You've heard it before. You might have seen (or used!) the hashtag #BeHereNow. Maybe you have a T-shirt with that phrase written on it. Finding moments of pure presence is something we all strive for, isn't it?
(And forgive me for a longer email today... I'm in teacher training mode. Our YTT starts in just two weeks, and I geek out on stuff like this!)
I'm going to let you in on a secret: "Being fully present" to a yogi isn't the end-goal. Rather, it's the means to living an enlightened life... every single day, every single moment. Let me explain.
One of the most important bodies of work in the yogic tradition is Patanjali's Yoga Sutras. (His name is pronounced Pah-TAHN-jah-lee.) The sanskrit word Sutra can be thought of similar to our English word suture, which the internet says means "an immovable junction." And instead of referring to something medically related (as we would in English), the Yoga Sutras are the stepping stones for how to walk the yogic path, and they build on one another. Each sutra cannot exist without the sutra before it.
So it stands to reason that the first of 196 Yoga Sutras is the most important one: Atha yoga anushasanam. It translates to: Now, yoga begins.
And here, when Patanjali says "yoga," he doesn't just mean striking a warrior 2 or a down dog. Yoga — as Patanjali intends it — refers to a way of life that is all yoga. In fact, in the entire Yoga Sutras, he only mentions asana (meaning poses that we practice on our mat) three times! Thus, yoga truly is a non-dogmatic way of life we can all walk within ourselves, for ourselves, as part of this great collective consciousness.
Before my recent trip to India, I understood this first sutra... but I don't think I truly felt the depth of its power. My teacher, Anand Mehrotra describes this powerful NOW in a podcast I was listening to this morning, and I wanted to include a snippet for you. Anand says:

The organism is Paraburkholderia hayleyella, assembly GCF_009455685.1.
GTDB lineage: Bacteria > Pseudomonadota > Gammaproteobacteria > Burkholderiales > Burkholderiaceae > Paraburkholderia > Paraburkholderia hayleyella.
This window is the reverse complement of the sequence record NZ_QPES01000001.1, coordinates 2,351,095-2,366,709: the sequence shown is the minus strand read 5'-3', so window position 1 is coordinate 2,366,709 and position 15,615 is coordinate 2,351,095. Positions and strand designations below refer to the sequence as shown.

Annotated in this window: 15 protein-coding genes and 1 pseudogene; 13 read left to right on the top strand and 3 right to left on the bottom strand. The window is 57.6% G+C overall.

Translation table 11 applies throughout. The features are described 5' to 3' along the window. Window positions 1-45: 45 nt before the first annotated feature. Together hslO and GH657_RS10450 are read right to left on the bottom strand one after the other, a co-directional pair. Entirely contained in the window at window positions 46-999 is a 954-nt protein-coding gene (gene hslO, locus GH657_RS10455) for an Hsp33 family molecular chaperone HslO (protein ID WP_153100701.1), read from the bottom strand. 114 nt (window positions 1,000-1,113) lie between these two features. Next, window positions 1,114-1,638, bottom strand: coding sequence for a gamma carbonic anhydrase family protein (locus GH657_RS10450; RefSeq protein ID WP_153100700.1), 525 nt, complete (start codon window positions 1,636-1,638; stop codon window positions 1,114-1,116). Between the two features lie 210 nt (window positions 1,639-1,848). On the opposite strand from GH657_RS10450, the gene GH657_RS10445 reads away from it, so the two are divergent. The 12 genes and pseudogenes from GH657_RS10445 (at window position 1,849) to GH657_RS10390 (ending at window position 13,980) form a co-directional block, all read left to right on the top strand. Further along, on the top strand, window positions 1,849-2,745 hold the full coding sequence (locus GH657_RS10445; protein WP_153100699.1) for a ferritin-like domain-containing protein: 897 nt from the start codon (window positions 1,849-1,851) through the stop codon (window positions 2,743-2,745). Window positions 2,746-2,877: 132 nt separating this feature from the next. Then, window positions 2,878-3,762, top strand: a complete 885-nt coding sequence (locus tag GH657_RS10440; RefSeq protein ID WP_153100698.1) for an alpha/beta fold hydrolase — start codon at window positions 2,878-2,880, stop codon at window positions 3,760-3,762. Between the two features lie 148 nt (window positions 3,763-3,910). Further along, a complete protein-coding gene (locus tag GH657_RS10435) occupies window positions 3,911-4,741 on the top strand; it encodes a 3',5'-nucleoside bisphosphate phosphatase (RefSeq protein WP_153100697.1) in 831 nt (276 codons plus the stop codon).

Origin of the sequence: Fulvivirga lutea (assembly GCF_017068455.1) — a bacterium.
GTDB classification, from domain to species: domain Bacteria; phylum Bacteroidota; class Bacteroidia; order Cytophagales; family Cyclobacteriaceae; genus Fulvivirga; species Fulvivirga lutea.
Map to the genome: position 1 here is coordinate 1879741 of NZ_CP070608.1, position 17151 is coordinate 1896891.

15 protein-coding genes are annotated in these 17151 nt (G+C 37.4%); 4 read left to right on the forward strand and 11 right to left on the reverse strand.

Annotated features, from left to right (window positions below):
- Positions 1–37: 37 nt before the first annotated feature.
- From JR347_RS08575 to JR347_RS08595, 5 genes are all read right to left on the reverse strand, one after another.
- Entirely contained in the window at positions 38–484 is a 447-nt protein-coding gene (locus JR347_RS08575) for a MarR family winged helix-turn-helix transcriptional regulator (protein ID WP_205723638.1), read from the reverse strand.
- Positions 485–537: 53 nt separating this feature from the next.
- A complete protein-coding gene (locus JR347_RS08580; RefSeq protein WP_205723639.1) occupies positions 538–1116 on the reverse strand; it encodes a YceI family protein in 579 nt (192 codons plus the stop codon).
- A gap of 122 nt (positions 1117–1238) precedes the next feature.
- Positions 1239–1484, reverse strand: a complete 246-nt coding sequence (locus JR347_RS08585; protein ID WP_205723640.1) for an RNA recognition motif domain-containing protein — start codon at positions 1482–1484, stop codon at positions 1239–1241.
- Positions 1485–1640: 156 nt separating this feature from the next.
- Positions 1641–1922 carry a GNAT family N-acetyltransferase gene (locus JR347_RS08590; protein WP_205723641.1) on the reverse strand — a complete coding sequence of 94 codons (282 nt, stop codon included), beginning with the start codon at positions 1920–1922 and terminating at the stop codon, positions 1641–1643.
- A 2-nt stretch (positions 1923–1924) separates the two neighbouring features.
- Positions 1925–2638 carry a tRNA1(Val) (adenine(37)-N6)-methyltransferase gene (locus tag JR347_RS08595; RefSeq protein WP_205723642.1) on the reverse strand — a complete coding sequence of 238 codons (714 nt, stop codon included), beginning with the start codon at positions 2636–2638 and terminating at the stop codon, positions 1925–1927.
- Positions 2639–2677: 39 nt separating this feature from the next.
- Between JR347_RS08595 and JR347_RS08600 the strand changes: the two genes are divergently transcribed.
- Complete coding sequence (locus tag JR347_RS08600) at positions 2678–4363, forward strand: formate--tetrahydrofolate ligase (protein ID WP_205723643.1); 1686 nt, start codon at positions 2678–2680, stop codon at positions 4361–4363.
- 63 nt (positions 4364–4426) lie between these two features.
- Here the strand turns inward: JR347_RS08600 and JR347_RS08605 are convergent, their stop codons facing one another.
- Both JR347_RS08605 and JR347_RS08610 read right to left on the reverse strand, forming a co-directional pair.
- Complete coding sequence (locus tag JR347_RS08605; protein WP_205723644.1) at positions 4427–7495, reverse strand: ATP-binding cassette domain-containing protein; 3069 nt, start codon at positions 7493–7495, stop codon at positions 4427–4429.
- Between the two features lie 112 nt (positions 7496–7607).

"You see, it all begins now. This is the most powerful moment that exists in time. For that's the only time you will ever experience: This moment, here and now. So if there has to be a beginning, it can only be now. Just like the wake of the ship; when you look behind the ship, you see the wake. But realize that the cause of that wake does not lie in the past. The cause of that wake is the ship in the present moment. It is THIS moment that is the cause of the past and the future. It is not the past which is the cause of this moment. You have to realize that. That it all begins now."
And that nugget about the past not causing this moment is HUGE! Let's read that again,
"It is not the past which is the cause of this moment."
How is that possible? Our lens.
We each have a lens that we're viewing the world through. An ever-changing lens, that can morph when you have an epiphany, or come to an understanding. Your entire worldview shifts. We even have a lens when we're clouded in a state of emotion, rather than a state of stillness.
Let's look at an example: Imagine people who were once proponents of smoking cigarettes. Today, we know this is wrong on many levels, and smoking is a direct cause of many aspects of dis-ease. But years ago, for many, smoking was the "now."
After we started understanding smoking was bad for our health, our lens changed. What once was right was now wrong. The fact of cigarette smoking happening didn't change... the idea ABOUT cigarettes changed. Thus, we can change our lens and thus, our view of past in the blink of an eye.
Or, for some, that lens is still in the process of changing over the course of many years, battling addiction, understanding, disease, and so on. For others, knowledge of the facts of smoking hasn't changed the lens at all; the smoking goes on.
Knowing that the past does not cause your now (remember the wake of the ship!), is it possible to — in the here and now — shift your lens and view moments in your life through a different lens? Even if your answer is no, I would encourage you to think instead: Not yet. And know that everything — even our shifting worldview — is happening in perfect time. Be gentle with yourself... and enjoy NOW!
Originally hailing from Wisconsin, Mollie is a cheesehead transplant to Northwest Montana, with degrees in Retail and Journalism from the University of Wisconsin-Madison. Today, she lives off the grid, half the year in a Tiny House & half the year in a yurt — both of which she and her husband, Sean, built by hand. Nonprofit Executive Director by day, Mollie also owns and teaches at Yoga Hive — a chain of community yoga studios in the valley.